Business Advisory

Sole Trader v Limited Company

Bright Beany By Katy Dales

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Do you want to set up a limited company, or operate as a sole trader?

When setting up a new business, choosing a legal structure is an important and often difficult decision. Read on to understand the differences between the two!

What's the difference between a sole trader and a limited company?

It is important to understand the difference between operating as a sole trader and a limited company.

As a sole trader, the self-employed business owner and the business is treated as a single legal entity. This means that a sole trader is responsible for both personal and business debts, and personal assets such as a house and car could be at risk if something goes wrong.

A limited company is incorporated at Companies House, and is a legal entity in its own right. This means the assets and profits belong to the company rather than the directors or shareholders.

Is it better to operate as a sole trader or a limited company?

The best option for you is dependent on your personal circumstances and the size of your business, as there are both advantages and disadvantages to both types of structure.

Setting up as a sole trader is the easiest way to set up your business; it involves limited paperwork initially and whilst you are running your business. However this may not be the most tax efficient way to operate, depending on your size.

Operating as a limited company is more complex, and involves additional costs and paperwork. But it can be more tax efficient, and is a separate legal entity giving you more protection as an individual.

Sole Trader – AdvantagesSole Trader - Disadvantages
Immediate start - no requirement to register with Companies House so you can get started with your business as soon as you are ready.Unlimited liability - you take on all the risks associated with running a business and hold all the responsibility for its debts. You may need to sell off personal assets such as your house to pay those debts.
Minimal paperwork – you will only need to file a self-assessment tax return annually, and keep a record of your sole trader accounts.Limited funding opportunities – accessing business finance can be difficult as lenders and investors tend to favour limited companies.
Control over your business: You are the only one in the business so you can make all the decisions without needing to consult shareholders.Can be less tax efficient - sole traders pay 20%-45% income tax and Class 2/4 national insurance on profits, regardless of what cash they physically withdraw from the business bank account. 
Limited companies pay 19% corporation tax up to £50k profits and 25% above £250k, with a blended rate in between (from April 2023). Therefore when the business is doing well, and you can afford to leave some of the profits in the business, it may be time for you to set up a limited company.
Profits are yours - you run your business as an individual and retain all the profits that you make after you’ve paid tax.Less credibility - some organisations might choose to not work with sole traders due to the lack of legal protection compared to limited companies.
Extra privacy - financial information remains private, unlike that of limited companies which is accessible by anyone on Companies HouseNo protection over your business name: Unlike limited companies, your business name is not protected, meaning anyone can trade under the same name as you which could cause confusion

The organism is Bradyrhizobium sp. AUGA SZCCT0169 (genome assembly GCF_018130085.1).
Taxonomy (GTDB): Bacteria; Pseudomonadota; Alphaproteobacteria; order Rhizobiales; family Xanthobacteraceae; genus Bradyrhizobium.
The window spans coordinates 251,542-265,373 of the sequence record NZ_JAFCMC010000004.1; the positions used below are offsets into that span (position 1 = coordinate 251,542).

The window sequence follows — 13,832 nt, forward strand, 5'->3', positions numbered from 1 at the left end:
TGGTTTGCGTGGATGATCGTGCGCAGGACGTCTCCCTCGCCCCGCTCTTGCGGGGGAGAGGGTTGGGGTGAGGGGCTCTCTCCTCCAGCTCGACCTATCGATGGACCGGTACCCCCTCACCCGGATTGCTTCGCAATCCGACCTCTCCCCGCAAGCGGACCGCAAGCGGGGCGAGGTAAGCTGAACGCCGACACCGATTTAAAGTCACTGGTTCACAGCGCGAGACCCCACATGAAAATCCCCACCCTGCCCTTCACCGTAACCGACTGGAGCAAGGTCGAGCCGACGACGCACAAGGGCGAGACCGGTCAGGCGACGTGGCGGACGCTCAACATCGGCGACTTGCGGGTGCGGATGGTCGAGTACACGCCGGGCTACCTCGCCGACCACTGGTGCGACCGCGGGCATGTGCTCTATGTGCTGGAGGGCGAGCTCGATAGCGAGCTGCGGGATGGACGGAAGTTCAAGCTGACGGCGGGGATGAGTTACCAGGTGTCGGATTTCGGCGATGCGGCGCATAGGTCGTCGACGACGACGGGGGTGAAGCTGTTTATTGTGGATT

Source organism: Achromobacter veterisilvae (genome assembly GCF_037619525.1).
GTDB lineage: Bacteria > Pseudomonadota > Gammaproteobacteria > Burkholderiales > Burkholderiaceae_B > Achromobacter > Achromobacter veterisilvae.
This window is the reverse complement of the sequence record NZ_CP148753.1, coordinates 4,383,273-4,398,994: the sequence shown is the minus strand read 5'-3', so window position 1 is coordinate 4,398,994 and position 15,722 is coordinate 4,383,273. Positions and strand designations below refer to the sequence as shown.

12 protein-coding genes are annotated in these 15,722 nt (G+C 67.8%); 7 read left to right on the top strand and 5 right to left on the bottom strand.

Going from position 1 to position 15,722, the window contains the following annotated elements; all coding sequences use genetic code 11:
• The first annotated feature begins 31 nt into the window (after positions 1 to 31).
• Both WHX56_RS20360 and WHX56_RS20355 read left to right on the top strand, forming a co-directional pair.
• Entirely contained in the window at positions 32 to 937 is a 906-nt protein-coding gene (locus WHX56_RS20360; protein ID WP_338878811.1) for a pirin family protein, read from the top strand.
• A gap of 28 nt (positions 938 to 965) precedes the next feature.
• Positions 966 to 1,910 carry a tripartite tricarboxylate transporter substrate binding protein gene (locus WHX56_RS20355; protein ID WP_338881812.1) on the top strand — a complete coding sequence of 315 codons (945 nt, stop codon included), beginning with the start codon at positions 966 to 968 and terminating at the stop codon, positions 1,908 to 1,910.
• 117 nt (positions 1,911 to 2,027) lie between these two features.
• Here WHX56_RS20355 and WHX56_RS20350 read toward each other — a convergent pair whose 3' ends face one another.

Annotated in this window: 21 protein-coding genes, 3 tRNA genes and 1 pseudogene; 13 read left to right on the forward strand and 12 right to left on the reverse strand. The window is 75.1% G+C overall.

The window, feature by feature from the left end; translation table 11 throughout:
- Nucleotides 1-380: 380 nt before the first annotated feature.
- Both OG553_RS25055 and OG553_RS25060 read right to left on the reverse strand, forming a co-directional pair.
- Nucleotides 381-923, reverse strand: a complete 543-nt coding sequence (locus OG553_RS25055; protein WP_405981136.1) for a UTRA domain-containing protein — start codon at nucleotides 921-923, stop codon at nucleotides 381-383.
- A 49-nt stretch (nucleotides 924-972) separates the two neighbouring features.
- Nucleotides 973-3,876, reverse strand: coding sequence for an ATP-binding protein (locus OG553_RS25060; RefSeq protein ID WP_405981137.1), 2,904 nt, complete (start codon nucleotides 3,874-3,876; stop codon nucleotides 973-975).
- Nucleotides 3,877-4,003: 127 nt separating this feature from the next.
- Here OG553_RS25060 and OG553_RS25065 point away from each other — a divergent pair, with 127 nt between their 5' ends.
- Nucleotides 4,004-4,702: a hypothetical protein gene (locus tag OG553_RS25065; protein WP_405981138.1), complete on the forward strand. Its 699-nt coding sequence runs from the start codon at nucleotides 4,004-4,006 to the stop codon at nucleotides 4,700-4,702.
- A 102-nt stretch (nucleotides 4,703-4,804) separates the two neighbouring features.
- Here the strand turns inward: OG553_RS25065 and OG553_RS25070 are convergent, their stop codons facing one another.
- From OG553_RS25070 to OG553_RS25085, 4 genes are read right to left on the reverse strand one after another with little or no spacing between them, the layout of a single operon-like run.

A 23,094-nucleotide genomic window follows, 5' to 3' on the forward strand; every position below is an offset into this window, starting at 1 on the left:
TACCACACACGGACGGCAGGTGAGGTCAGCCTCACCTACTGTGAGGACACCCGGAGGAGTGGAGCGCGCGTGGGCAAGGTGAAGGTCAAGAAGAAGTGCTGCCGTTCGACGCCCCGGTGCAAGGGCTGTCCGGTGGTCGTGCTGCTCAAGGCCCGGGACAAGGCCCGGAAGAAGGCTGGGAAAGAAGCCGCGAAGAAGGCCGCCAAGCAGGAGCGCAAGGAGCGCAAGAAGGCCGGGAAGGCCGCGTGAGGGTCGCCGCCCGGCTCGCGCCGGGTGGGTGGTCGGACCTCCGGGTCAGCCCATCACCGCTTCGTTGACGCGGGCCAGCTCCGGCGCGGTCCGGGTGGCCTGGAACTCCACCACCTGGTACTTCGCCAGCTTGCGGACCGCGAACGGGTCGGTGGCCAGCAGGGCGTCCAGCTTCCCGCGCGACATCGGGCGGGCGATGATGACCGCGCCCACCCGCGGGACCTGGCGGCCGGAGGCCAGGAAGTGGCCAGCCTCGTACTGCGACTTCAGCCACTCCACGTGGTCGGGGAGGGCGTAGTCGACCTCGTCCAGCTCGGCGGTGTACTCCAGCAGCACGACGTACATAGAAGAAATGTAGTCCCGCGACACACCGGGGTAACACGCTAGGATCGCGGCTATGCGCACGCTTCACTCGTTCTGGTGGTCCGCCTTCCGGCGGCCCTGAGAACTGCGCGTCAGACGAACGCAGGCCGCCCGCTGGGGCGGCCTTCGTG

Limited Company

Limited liability protection - A limited company is legally separate from shareholders/directors so you are not personally liable for any losses made by the business. If the company is ever sued, your personal assets, such as your house and car, cannot generally be seized to pay the debt, unless, for example, you have given a personal guarantee to a company creditor or you have deliberately 
not paid your tax debts.
More paperwork – a limited company has to file: 
- Annual accounts 
- Confirmation statement 
- Company Tax Return
- Director’s tax return (in most cases) 

The company also needs to be registered at companies house and follow PAYE (Pay as You Earn) procedures for payroll.
Potential tax savings – there could be more tax savings when operating as a limited company. Limited companies pay 19% corporation tax up to £50k profits and 25% above £250k, with a blended rate in between (from April 2023). 

They also qualify for a wider range of allowances and tax deductible expenses. You can operate a payroll, paying yourself a tax efficient salary, and withdraw dividends from the business which don’t attract National Insurance and have a lower tax rate than a salary.
Less privacy - Limited companies have less privacy than unincorporated businesses because the company accounts and other documents they file with Companies House are available for anyone to view.
Investment opportunities – you have a wider range of funding opportunities open to you as a limited company
More credibility – running your business as a limited company can encourage more confidence and trust among suppliers and customers.

Can I start out as a sole trader, and then switch to a limited company?

Absolutely! Operating as a sole trader is a great option for many small business owners when setting up an initial structure. As your business grows, there comes a point where you may decide to switch to a limited company.

Switching from sole trader to a limited company can be a difficult decision, so it’s recommended that you discuss your options with us before proceeding.

Get in touch with Bright Beany, and see how we can help you start your journey.

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